Now, if you want to check out those other sessions, the first two that we did, you can check those out in Food Blogger Pro if you’re a member. If you’re not a member of Food Blogger Pro, you can sign up to be part of the waiting list, and we open that up every once in a while. We kind of do it like a college or a university. We don’t have open enrollment all the time. We just do it during certain periods, so we have incoming classes, so to speak, to Food Blogger Pro, and all of the boot camps that we do are free for a really short amount of time, 24 hours, and then we roll those into Food Blogger Pro. They are there and available for you to watch whenever you want for Food Blogger Pro members. So if you’re not a member or if you want to have a heads up whenever we do these boot camps, you can sign up for the Food Blogger Pro waiting list and go to FoodBloggerPro.com, and you’ll see that signup for the waiting list. We also mention them on the podcast occasionally as well.
So anyways, this Q&A session is with Jenna who handles a lot of the communication and manages the Pinch of Yum sponsored content process, Lindsay, obviously who does a lot of content for brands and does sponsored content, and Danielle Liss, who was actually on the podcast before, episode number 99, and she has an episode called Sponsored Content and Getting Paid What You’re Worth. Be sure to check that out if you want to dive deeper into some of the things that we talk about on the Q&A call today. So the general flow for this, I’m going to be fielding questions that came in from people that were attending the boot camp, and then Lindsay, Jenna, and Danielle are all going to be answering those throughout the session. So hope you enjoy it. Let’s go ahead and jump in to the Q&A.
We have some really awesome questions that are coming in for this Q&A session, and also fun for this Q&A session is that we’re going to be using this on the Food Blogger Pro podcast. So we’re going to be reusing content and we’re going to be putting it into another avenue, so the questions that are coming through here will also be part of the podcast. So what we’re going to do first to kick things off, we did this in the other sessions as well, but we’ll go through and do the classic introductions, and we’ll kick it off here first with Danielle Liss from Businessese and Hashtag Legal. So Danielle, do you want to talk a little bit about your story? People that attended the first sessions for the Sponsored Content Boot Camp know a little bit about you, but for those that are listening on the podcast or that didn’t attend those first sessions they might not, so we would love to hear a little bit of your background and what it is that you do.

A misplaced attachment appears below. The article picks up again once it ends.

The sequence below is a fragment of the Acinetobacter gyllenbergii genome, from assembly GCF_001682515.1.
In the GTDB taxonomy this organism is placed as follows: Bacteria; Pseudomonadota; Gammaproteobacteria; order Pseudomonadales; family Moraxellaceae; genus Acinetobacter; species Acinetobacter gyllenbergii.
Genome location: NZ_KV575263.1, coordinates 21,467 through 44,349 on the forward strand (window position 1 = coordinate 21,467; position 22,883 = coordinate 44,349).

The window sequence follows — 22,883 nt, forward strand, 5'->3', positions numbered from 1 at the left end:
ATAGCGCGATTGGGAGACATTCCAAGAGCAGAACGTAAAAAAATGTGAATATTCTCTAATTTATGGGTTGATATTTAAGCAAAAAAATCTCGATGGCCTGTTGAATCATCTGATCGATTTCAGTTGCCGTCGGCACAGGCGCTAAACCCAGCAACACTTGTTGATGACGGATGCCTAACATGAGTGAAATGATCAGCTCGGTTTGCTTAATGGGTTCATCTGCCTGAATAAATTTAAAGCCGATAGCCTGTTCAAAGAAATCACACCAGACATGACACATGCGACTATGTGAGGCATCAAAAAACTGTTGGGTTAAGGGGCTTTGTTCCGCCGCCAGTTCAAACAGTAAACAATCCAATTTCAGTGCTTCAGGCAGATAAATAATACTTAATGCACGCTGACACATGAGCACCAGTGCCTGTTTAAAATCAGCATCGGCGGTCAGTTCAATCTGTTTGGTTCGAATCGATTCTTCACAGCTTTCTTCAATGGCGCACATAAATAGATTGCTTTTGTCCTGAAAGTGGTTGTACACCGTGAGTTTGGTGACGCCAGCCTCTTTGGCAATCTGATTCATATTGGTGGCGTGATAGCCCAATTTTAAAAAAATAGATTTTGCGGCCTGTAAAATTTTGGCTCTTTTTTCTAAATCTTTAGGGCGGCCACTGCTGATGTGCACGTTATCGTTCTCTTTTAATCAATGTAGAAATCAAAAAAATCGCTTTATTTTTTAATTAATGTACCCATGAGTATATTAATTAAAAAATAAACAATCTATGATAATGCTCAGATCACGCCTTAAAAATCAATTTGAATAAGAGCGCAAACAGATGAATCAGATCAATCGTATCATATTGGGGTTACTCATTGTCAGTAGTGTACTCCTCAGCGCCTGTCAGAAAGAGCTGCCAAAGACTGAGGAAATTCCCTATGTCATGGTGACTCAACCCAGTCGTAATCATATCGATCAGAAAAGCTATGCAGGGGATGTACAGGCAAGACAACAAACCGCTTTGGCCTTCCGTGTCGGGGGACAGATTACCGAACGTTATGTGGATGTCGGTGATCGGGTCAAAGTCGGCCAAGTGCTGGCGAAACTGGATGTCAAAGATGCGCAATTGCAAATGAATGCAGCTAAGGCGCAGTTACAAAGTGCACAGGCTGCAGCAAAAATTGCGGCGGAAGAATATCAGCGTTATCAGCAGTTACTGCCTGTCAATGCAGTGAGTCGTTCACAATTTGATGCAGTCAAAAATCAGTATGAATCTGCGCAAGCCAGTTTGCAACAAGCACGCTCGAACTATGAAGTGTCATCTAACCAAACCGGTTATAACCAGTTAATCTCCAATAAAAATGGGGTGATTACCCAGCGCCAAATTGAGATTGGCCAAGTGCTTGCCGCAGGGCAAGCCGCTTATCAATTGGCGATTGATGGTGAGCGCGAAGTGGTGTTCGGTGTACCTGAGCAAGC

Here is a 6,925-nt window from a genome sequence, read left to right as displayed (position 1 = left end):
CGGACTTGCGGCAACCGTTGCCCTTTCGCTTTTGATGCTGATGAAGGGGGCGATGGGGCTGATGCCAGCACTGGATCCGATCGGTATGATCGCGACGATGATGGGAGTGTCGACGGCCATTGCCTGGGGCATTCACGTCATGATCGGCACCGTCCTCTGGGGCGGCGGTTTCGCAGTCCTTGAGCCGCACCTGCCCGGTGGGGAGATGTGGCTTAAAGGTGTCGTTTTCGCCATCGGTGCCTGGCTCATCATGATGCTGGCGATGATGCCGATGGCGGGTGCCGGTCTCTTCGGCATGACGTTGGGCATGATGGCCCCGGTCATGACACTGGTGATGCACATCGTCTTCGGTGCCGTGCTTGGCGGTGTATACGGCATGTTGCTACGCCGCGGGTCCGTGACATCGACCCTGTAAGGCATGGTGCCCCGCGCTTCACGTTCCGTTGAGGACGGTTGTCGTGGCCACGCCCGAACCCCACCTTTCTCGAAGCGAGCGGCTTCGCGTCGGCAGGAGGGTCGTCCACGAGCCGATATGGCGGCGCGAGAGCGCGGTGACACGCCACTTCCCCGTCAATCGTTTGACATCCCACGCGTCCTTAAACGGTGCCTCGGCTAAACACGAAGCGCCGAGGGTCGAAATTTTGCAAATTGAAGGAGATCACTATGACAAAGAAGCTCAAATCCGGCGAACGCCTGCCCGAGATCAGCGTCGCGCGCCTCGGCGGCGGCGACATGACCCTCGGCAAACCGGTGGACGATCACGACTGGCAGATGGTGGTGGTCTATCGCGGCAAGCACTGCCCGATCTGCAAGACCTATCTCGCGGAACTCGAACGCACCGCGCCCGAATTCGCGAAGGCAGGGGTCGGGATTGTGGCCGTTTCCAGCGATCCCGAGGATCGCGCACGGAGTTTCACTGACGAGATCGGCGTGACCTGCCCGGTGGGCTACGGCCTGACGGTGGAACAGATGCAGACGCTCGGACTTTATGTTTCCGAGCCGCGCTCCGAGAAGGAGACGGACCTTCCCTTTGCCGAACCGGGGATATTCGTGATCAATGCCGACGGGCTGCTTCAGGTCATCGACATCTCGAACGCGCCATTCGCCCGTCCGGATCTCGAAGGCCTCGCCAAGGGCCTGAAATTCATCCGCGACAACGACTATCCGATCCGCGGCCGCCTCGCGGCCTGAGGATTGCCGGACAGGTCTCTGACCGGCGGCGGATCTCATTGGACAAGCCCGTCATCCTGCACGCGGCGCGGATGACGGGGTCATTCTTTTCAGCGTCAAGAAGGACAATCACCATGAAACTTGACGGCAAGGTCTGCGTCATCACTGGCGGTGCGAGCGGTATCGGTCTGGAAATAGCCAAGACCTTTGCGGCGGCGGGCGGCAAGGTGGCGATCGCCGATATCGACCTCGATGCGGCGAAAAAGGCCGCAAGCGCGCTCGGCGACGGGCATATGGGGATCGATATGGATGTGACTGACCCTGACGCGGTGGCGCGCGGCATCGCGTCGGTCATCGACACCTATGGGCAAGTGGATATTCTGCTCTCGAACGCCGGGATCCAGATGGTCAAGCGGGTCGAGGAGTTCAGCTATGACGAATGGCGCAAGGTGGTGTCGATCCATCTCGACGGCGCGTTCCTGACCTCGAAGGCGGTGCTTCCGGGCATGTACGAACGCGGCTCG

Danielle Liss: Sure. Thank you so much. I’m excited to be here. Like you said, my name is Danielle Liss. I am a lawyer and my background is for … I can’t think of the time. About four years I was chief marketing officer and general counsel for an influencer network, and during that time, I got to do a lot with influencers and particularly working on campaigns, and I did a lot of pricing. So when I left to start my two new businesses, Businessese and Hashtag Legal, one of the questions we got all the time was, “How do I price my services,” and “Tell me how to scale my business.” Things like that, and those were things that my partner and I both had experience with so we came up with different pricing frameworks and other tips that we could give to influencers to help them run their small business more like agencies and networks do.